This past weekend, a certain someone went on a certain Saturday night comedy show, and made an offhand, derisive remark about a certain cryptocurrency. The value plummeted about 30 percent.
That was Elon Musk, of course, on Saturday Night Live, where he called Dogecoin – which he’d been touting for a while through social media – a “hustle.”
Read into that comment what you will, but as the old saying goes, inside every joke lies a kernel of truth. At least some of the crypto universe is tied to hustling, even while proponents strive in earnest to create tokens and ecosystems that will represent a sidestep from the traditional financial system that is governed by central banking.
Whatever your view on Dogecoin and bitcoin and others might be, wild swings in pricing – where coins can move tens of percentage points a day – and headlines blaring news of fraud (in Turkey, a crypto exchange has just collapsed, taking billions of dollars of victims’ holdings) point to increased regulatory scrutiny on a global scale.
Here in the U.S., a new administration has come to Capitol Hill, and with that a changing of the guard at the Securities and Exchange Commission (SEC). Last week, Gary Gensler, who recently took the reins at the SEC, told CNBC that there is a need to beef up investor protections when it comes to trading bitcoin and other digital coins.
Gensler noted that bitcoin represents “a digital, scarce store of value, but [is] highly volatile,” referring to bitcoin specifically. “And there’s investors who want to trade that, and trade that for its volatility, in some cases just because it is a lower correlation with other markets. I think we need greater investor protection there.”
He also added that “to the extent that something is a security, the SEC has a lot of authority. And a lot of crypto tokens — I won’t call them cryptocurrencies for this moment — are indeed securities.”
Herein lies a nod to the existential question at the heart of the crypto debate: whether these tokens are securities or currencies. The SEC, as has been reported, filed suit against Ripple over its XRP cryptocurrency. The Commission has charged that Ripple held a $1.3 billion unregistered securities offering, naming CEO Brad Garlinghouse and Co-founder Chris Larsen in the suit. Ripple has countered that XRP is indeed a currency, and need not be registered through the SEC for the offering.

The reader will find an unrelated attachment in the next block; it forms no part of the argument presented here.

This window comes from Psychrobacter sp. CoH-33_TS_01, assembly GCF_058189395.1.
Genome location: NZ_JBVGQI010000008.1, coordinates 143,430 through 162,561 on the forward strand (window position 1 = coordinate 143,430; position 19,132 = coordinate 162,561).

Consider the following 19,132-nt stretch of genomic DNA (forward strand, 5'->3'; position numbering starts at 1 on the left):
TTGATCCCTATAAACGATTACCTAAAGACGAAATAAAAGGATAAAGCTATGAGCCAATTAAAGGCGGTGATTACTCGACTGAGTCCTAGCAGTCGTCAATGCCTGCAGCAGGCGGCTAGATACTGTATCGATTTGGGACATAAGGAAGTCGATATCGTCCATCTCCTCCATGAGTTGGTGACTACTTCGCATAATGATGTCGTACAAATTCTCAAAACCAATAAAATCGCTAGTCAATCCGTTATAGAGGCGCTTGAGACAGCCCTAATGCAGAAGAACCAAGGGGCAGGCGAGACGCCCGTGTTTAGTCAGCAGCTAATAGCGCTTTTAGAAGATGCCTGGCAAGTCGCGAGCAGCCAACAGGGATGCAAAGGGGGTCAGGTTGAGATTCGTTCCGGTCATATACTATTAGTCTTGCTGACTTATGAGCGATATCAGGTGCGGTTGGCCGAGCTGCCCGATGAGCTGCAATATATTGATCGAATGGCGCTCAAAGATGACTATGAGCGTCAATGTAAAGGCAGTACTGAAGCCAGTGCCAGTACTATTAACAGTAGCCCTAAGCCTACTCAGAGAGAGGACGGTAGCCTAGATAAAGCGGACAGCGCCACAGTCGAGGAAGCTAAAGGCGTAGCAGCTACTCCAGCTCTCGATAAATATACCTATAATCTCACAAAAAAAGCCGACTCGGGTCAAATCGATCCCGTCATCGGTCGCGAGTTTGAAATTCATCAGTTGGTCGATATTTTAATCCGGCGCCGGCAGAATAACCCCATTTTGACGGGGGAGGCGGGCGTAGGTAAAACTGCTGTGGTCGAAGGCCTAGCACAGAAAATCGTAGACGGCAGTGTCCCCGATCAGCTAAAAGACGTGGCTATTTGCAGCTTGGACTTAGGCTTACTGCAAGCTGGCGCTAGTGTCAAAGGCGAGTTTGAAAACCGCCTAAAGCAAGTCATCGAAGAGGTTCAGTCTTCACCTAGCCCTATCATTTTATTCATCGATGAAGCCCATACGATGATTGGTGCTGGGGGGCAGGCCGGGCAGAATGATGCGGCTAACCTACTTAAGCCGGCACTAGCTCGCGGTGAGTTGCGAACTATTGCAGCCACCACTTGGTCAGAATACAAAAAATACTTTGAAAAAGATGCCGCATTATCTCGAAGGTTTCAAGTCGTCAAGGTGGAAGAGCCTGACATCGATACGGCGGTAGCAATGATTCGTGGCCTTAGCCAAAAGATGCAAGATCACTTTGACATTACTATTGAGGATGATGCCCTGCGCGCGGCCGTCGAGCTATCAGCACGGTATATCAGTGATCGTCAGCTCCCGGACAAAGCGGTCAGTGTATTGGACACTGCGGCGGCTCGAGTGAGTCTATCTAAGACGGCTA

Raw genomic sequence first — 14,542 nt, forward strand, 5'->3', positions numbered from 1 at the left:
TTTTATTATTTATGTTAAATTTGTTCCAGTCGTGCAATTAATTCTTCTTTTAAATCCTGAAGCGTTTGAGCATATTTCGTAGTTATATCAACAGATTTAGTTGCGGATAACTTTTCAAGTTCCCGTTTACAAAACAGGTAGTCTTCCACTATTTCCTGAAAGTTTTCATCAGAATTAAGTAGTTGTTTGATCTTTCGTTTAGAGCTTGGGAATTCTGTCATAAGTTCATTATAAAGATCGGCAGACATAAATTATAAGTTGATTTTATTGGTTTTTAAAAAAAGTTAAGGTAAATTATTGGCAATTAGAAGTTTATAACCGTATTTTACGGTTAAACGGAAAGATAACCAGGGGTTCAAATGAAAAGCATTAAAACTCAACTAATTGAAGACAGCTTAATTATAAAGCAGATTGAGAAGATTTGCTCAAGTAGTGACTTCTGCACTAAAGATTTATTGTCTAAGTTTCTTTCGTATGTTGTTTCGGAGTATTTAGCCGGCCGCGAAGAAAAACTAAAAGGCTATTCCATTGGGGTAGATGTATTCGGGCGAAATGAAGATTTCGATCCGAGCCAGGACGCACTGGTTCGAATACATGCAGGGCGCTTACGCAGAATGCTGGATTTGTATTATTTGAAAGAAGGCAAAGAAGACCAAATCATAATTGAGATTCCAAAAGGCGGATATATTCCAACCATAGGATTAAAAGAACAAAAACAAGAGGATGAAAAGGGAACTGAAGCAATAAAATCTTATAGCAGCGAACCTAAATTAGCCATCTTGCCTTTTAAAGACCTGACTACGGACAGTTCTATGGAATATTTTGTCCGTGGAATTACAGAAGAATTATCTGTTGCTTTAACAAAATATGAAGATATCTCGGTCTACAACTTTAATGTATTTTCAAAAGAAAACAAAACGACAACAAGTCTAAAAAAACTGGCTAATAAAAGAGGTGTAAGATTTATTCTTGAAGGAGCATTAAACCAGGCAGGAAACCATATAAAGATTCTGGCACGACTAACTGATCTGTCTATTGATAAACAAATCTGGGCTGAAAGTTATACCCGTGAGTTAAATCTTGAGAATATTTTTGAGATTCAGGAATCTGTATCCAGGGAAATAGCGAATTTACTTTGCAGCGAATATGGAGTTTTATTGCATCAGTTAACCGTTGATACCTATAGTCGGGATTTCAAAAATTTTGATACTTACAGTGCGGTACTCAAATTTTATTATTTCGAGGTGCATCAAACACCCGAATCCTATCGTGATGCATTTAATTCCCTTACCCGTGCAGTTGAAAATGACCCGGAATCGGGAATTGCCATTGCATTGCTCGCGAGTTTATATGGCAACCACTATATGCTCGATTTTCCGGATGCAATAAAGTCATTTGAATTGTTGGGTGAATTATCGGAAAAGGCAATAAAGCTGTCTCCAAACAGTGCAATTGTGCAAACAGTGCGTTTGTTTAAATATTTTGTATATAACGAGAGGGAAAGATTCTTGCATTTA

If the legal process determines that XRP operates as a security rather than as a currency, we contend that the “ripple effect” (no pun intended) may be that cryptos’ bid to become a de-facto currency to rival the banking system, at least here in the U.S., may be truncated a bit. Holders would have to pay capital gains on their holdings, and may face restrictions on those holdings.
Congress, not surprisingly, is getting involved, too. As reported last month, the “Eliminate Barriers to Innovation Act,” which passed the U.S. House of Representatives, would establish a working group with members from the SEC, the Commodity Futures Trading Commission, and financial services and FinTech firms. The group would then make recommendations aimed at improving regulation of cryptos.
Assets – and Some Outright Bans
Around the globe, depending on where you look, cryptos are embraced or rejected. In a smattering of examples showing how wide-ranging the approach can be: Switzerland has said cryptos are assets, and has placed cryptos and platforms within the oversight of anti-money laundering (AML) regulations. The European Union has introduced legislation that would seek to regulate cryptos across the 27-member bloc, with a focus on combating money laundering and terrorist financing.
Then there’s the other side of the (crypto) coin. Some countries, such as Bangladesh, have made crypto trading illegal. In China, cryptos are not recognized as legal tender for retail or other payments (though they are not banned outright). That’s an important distinction, and it paves the way for digital fiat to be recognized as the “official” choice of sorts, to act as a digital alternative to cash.
The Wild West, it seems, may get tamed a bit…
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